upload_2018-3-3_10-33-49.png


Thanks for the info on the TPS. I knew they were different PN but not why.
 
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Something else I thought of, the 3fe uses timing to adjust idle along with the ISCV. If you have AC, is your AC signal to the ECU turned off (not sure if this matters in test mode)? When you jumper the test connector that should put you on base timing and at the correct RPM. If RPM is low, the timing may not be correct, I'm pretty sure it will sit at 650 with 7 deg of base timing. If I recall it is tricky getting the distributor set down correctly. The throttle bypass screw on the throttle body should be fully closed. The only other issue with lean mix is a vacuum leak someplace down stream of the AFM.
 
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The fact your rpm drops when you insert the test connector has me bugged. The ISCV should be able to compensate to keep idle at target as long as the IDL contact in the TPS is closed. I have found that the ECU/ISCV can get confused in some cases and not operate as expected, it happened to me when I had a high idle due to the throttle plate not closing enough. IDL contact was closed yet it would not go into closed loop idle control. I could open the bypass screw on the throttle body and then close it, idle would come in at 650. This had me really stumped for a while. I also wonder if the timing advance is not compensating for a malfunctioning ISCV, since it is dropping RPM when the test connector is installed and the ECU falls to the base timing. The book states timing can advance as much as 5 deg to stabilize idle. A malfunctioning ISCV (or blocked air passage) masked by timing advance could maybe account for a lean idle. Does your lean condition go away at off idle/part throttle stable operation?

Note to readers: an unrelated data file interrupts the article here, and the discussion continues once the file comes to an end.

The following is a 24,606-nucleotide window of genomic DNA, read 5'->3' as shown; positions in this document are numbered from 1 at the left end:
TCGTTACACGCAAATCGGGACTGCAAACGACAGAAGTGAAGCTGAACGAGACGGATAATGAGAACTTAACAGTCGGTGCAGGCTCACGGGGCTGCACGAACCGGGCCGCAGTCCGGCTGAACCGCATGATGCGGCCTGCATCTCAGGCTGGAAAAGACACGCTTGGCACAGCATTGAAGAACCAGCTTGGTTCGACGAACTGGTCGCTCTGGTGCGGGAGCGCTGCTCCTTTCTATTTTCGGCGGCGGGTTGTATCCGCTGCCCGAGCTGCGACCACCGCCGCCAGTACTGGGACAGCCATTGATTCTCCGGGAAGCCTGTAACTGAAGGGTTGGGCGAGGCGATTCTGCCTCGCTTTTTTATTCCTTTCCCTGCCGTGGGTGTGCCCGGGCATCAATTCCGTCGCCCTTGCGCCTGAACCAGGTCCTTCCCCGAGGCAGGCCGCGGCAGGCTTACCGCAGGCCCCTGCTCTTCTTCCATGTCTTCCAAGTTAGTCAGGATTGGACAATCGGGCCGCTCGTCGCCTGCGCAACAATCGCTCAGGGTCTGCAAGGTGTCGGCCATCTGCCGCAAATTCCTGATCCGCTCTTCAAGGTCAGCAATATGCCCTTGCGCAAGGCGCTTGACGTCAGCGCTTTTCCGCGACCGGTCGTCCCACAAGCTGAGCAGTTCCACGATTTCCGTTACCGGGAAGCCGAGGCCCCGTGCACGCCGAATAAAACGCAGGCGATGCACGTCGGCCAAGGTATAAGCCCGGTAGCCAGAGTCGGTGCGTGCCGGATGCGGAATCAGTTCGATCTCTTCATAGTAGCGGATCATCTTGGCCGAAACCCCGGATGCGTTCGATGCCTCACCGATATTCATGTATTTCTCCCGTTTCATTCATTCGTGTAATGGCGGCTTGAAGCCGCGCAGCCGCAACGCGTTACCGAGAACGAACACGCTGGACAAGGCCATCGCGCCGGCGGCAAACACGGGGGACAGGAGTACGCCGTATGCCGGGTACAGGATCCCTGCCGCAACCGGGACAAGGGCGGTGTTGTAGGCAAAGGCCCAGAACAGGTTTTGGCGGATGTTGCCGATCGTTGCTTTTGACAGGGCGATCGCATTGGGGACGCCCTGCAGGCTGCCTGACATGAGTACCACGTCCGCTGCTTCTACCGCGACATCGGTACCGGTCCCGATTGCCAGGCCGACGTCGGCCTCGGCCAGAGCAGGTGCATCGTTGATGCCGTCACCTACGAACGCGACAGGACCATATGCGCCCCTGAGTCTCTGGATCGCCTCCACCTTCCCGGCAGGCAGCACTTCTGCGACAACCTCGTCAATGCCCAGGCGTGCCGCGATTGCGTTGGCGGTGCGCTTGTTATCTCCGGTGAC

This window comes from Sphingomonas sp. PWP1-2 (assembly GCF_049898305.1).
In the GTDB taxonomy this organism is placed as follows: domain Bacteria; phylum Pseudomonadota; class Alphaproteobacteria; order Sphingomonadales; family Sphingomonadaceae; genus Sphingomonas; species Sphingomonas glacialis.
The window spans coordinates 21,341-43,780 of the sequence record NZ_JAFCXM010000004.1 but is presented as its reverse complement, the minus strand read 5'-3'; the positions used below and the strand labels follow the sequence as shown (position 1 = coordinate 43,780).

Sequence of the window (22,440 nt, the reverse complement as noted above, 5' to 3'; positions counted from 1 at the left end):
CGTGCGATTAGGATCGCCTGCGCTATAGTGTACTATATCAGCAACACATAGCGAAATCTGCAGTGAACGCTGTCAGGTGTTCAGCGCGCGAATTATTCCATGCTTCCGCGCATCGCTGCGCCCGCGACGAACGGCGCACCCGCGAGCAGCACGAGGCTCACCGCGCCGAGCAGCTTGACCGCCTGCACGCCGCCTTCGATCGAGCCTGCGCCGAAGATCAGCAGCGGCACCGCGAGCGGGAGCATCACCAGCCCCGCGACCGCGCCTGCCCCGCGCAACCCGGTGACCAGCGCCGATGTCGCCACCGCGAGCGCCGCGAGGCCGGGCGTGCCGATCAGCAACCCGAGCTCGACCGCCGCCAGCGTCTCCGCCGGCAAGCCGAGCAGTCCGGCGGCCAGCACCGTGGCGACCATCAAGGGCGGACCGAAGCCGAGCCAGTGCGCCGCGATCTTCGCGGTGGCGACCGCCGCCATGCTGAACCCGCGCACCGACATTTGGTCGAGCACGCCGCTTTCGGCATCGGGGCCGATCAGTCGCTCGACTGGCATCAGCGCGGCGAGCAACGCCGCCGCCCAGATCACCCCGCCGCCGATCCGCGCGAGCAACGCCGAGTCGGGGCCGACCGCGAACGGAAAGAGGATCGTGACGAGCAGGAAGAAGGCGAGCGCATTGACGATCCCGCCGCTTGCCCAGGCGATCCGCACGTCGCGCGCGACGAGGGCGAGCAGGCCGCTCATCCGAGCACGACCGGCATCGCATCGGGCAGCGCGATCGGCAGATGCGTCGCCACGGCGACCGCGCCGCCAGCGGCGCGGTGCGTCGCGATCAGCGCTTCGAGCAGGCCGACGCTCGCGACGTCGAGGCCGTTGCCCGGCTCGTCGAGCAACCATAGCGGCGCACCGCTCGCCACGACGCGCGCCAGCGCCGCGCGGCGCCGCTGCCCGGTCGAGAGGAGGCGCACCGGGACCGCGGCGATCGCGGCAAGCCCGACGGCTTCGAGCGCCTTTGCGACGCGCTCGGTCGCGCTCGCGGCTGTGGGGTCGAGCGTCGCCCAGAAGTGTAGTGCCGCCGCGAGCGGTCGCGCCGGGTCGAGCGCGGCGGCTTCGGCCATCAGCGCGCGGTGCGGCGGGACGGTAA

lelandEOD

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The fact your rpm drops when you insert the test connector has me bugged. The ISCV should be able to compensate to keep idle at target as long as the IDL contact in the TPS is closed. I have found that the ECU/ISCV can get confused in some cases and not operate as expected, it happened to me when I had a high idle due to the throttle plate not closing enough. IDL contact was closed yet it would not go into closed loop idle control. I could open the bypass screw on the throttle body and then close it, idle would come in at 650. This had me really stumped for a while. I also wonder if the timing advance is not compensating for a malfunctioning ISCV, since it is dropping RPM when the test connector is installed and the ECU falls to the base timing. The book states timing can advance as much as 5 deg to stabilize idle. A malfunctioning ISCV (or blocked air passage) masked by timing advance could maybe account for a lean idle. Does your lean condition go away at off idle/part throttle stable operation?

Brother,
Your responses are really making me think relocating the O2s won't change my problem. I'll need to reassemble the exhaust before I can fire it up again. I will likely make a video that shows what the engine in doing when I short the test connector. Perhaps someone can elaborate. I thought the drop in idle was due to the ECU's altitude compensation being overridden. I am at 4500 ft so I don't know if that explains it or not.